WHAT’S BEING CLAIMED:
- A woman from Ohio was found to be infected by a bacteria that comes from the mouths of dogs and cats which caused her limbs to be partially amputated.
- According to the woman’s step-daughter, somehow the dog saliva entered her system and caused her arms and legs to die.
- Doctors at Aultman Hospital in Canton, Ohio revealed that the woman had a blood infection called capnocytophaga which are contracted through bites and close contact with an infected animal.
The family of a woman in Stark County, Ohio said Thursday that the woman had to go through several amputations after she was infected by a bacteria from what turned out to be a dog’s saliva.
Marie Trainer underwent partial amputation on her arms and legs and would still likely need additional operations, said her step-daughter Gina Premier.
“[The doctors] described it as just the perfect storm. Somehow the dog saliva entered her system and caused this case of events,” Premier told ABC News
Trainer said that she started feeling sick after coming home from a trip to Punta Cana in early May. At first, she though it was a flu, but when her condition worsened within 12 hours, she was brought to the emergency room.
Trainers was found by doctors to be suffering from both liver and kidney failure, but cannot determine what’s causing it. Trainer was then transferred to Aultman Hospital in Canton, Ohio by Premier who works there as a nurse practitioner and Trainer’s husband. She was subjected to a medically-induced coma for 10 days. Although they still didn’t know what was wrong with Trainer, they were told that she had to undergo amputation.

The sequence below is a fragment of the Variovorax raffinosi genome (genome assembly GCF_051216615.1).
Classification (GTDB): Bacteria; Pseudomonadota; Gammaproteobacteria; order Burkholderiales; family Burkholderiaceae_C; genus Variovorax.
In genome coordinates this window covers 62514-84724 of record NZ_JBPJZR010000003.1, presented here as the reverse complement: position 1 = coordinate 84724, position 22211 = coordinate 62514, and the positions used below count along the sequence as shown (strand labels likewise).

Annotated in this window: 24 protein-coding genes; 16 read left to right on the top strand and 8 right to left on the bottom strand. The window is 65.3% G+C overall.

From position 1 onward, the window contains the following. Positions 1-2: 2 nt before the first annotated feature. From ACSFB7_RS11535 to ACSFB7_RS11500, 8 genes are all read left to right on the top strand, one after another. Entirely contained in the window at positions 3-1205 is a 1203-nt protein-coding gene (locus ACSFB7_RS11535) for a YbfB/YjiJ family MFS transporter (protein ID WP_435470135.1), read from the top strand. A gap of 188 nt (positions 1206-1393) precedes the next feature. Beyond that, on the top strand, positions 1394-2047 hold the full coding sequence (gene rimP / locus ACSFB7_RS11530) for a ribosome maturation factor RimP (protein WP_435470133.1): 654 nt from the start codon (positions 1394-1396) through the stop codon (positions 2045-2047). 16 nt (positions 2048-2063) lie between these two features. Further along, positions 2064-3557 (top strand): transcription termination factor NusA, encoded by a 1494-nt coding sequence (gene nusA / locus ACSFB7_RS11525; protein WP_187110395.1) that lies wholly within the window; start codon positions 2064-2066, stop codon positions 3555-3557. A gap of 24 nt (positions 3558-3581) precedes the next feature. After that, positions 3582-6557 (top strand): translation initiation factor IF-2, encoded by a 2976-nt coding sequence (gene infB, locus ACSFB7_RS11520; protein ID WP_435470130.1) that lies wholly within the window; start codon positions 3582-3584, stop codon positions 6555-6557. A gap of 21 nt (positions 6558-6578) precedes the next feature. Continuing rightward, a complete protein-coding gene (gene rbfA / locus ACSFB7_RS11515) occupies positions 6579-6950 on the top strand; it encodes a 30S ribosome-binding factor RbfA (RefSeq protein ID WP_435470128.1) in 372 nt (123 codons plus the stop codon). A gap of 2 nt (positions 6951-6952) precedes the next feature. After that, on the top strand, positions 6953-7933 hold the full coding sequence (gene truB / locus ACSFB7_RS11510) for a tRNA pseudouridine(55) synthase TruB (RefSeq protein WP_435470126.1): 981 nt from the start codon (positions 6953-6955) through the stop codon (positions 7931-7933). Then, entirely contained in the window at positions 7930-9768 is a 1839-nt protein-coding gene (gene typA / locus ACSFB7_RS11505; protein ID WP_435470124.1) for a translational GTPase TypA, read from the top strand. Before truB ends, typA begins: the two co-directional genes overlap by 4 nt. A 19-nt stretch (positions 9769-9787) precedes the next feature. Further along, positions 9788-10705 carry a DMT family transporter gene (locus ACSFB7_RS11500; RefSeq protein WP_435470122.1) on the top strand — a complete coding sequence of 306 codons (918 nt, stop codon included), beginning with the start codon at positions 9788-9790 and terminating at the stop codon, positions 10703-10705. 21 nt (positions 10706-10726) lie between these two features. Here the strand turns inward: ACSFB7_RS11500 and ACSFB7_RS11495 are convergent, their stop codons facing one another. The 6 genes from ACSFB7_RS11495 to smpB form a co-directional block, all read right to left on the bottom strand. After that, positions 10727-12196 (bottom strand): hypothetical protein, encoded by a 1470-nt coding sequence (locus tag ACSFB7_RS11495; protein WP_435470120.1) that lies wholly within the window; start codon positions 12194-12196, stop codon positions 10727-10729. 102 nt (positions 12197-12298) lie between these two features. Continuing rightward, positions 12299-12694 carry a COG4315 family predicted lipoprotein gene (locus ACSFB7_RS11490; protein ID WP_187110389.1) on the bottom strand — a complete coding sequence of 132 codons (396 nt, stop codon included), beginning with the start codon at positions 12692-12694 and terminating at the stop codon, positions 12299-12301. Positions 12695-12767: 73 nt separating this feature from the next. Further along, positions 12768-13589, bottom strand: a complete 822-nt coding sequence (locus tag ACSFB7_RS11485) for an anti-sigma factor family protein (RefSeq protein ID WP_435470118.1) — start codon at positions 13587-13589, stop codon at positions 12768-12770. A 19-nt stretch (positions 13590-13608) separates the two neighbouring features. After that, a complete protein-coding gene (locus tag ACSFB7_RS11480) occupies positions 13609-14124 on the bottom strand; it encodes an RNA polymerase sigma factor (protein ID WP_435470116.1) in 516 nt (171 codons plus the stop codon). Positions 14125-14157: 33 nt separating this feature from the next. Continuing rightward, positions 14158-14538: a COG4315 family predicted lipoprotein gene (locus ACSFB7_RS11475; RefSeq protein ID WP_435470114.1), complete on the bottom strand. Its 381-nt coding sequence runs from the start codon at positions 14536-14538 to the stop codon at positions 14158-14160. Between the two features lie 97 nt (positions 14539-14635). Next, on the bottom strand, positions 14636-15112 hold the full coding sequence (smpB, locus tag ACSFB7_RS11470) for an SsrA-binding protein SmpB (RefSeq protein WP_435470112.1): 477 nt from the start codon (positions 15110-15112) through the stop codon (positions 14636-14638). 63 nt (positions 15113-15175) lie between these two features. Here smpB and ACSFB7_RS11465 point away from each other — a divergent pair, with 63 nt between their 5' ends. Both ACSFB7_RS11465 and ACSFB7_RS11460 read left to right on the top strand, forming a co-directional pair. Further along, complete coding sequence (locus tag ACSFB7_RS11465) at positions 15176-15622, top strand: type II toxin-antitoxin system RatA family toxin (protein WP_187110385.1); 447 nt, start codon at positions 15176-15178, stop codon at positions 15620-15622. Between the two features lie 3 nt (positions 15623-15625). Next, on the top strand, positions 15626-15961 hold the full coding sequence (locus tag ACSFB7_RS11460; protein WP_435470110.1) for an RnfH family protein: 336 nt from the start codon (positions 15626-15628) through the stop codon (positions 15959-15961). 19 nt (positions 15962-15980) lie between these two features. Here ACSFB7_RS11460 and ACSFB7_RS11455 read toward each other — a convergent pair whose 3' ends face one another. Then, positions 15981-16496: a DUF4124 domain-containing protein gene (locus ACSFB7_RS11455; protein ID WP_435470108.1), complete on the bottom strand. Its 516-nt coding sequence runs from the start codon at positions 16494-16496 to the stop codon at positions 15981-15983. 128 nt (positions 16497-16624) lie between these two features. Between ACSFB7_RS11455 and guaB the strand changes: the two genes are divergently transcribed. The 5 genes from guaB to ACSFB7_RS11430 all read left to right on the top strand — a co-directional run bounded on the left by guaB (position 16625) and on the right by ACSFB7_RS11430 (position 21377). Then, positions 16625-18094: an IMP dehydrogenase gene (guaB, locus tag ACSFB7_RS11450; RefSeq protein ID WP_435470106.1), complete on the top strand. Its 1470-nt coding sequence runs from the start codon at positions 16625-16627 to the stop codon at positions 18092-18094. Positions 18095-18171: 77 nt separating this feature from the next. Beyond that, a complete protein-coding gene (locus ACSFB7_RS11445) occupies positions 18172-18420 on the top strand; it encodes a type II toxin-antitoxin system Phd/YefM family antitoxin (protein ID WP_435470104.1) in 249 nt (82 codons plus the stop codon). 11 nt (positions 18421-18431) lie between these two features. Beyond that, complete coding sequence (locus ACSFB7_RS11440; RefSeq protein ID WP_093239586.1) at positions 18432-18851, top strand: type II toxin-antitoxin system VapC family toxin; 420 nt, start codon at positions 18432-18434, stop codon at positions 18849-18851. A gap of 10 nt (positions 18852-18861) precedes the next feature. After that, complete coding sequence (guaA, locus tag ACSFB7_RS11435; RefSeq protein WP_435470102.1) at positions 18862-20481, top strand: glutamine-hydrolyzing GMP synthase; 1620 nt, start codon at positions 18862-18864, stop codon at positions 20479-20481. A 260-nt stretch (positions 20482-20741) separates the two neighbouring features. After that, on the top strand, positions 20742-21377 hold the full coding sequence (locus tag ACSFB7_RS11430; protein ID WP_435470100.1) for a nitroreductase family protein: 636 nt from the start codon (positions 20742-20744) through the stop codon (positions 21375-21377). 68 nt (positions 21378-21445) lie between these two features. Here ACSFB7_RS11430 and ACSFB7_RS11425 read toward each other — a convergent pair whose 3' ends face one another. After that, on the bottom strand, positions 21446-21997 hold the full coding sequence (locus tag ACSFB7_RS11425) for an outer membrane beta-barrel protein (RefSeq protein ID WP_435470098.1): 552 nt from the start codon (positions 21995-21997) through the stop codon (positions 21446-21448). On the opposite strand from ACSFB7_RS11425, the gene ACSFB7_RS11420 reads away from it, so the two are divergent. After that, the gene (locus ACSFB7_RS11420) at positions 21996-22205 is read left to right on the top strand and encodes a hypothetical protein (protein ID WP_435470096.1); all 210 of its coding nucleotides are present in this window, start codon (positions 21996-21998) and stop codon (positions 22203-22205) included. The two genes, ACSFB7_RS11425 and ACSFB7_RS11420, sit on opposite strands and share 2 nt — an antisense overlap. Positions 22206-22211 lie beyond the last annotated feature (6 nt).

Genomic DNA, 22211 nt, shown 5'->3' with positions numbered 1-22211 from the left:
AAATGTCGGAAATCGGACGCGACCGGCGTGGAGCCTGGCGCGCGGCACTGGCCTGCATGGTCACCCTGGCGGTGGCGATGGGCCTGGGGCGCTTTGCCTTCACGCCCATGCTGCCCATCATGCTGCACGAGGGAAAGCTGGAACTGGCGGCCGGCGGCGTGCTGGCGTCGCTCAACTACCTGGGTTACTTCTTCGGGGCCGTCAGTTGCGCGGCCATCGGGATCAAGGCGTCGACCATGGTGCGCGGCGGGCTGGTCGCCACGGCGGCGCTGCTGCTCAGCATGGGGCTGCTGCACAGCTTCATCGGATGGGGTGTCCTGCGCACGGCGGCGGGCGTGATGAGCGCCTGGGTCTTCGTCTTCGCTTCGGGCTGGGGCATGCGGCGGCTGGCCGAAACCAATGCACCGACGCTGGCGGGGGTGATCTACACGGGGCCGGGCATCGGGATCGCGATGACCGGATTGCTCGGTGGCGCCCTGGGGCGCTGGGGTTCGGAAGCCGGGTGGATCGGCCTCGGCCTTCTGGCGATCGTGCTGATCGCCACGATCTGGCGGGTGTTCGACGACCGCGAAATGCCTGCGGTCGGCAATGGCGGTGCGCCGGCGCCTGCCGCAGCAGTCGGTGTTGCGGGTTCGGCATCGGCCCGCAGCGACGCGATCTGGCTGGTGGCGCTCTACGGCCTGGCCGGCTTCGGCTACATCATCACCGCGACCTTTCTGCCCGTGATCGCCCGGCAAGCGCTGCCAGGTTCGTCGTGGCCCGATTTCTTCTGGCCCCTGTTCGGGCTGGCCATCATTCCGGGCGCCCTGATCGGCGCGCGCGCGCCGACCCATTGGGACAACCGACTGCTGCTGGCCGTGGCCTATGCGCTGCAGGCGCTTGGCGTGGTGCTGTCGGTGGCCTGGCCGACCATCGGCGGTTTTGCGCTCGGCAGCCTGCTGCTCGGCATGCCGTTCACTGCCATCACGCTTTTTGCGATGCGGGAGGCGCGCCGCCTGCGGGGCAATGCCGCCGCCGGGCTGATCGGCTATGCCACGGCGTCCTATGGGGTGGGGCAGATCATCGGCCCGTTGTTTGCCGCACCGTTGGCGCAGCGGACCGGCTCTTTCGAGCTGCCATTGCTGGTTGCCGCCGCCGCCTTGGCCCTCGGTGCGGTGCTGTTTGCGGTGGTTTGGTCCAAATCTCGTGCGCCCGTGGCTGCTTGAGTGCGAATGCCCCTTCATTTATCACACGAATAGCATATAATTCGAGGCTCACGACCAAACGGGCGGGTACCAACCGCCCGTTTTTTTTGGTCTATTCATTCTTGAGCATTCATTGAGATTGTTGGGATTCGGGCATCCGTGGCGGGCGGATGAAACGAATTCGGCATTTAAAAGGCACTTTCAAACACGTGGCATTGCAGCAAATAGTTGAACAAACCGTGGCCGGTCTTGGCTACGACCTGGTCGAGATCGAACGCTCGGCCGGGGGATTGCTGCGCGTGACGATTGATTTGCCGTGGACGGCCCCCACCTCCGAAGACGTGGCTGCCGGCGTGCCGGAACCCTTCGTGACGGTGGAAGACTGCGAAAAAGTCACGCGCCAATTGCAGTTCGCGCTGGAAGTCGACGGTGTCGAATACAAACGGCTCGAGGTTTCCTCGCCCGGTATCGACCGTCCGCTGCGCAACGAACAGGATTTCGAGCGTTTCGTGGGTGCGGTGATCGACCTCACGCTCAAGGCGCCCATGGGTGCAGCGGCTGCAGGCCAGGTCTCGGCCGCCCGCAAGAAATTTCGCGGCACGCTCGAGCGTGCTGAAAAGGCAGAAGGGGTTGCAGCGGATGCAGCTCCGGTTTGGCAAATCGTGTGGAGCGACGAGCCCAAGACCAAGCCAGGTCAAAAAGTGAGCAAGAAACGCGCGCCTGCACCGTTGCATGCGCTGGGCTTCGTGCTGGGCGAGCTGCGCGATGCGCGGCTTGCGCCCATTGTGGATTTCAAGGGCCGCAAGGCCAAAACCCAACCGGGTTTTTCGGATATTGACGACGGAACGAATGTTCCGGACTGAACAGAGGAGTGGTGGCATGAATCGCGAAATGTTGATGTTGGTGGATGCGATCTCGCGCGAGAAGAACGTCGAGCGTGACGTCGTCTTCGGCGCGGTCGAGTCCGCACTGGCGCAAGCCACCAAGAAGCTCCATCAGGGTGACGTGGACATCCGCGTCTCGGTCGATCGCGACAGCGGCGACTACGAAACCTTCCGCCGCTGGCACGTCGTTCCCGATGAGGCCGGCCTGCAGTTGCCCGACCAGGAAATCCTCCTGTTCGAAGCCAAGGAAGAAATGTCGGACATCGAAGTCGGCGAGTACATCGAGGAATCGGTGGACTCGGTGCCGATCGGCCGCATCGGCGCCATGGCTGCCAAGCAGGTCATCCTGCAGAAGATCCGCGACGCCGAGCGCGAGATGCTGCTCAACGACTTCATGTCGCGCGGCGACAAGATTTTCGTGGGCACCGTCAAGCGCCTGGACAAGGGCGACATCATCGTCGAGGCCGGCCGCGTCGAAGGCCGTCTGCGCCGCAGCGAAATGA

“We didn’t know if she was going to live or die because we didn’t know what was causing this,” said Premier who added that the bacteria was causing her stepmother’s limbs to die.
Eventually, the Aultman doctors told them that Trainer has capnocytophaga which is a blood infection that comes from the mouths of dogs and cats. In rare cases, such as Trainer’s, humans are infected through bites, scratches or coming in close contact with an infected animal.
Premier said that Trainer just had her most recent surgery last Saturday after going through eight different others with possibilities that she will be needing more.
“She’s medically stable and has a very positive outlook. She’s very hopeful to get back to some form of life,” said Premier who said Trainer is already awake. The family is also hopeful that she will be discharged soon to start her rehabilitation.
A GoFundMe page has already raised about $15,000 to help cover Trainer’s medical bills.
In a similar case, the Associated Press reported about a Wisconsin man who had his forearms and legs amputated in 2018 after getting infected with capnocytophaga. He was forced to undergo 10 operations.
Source: ABC News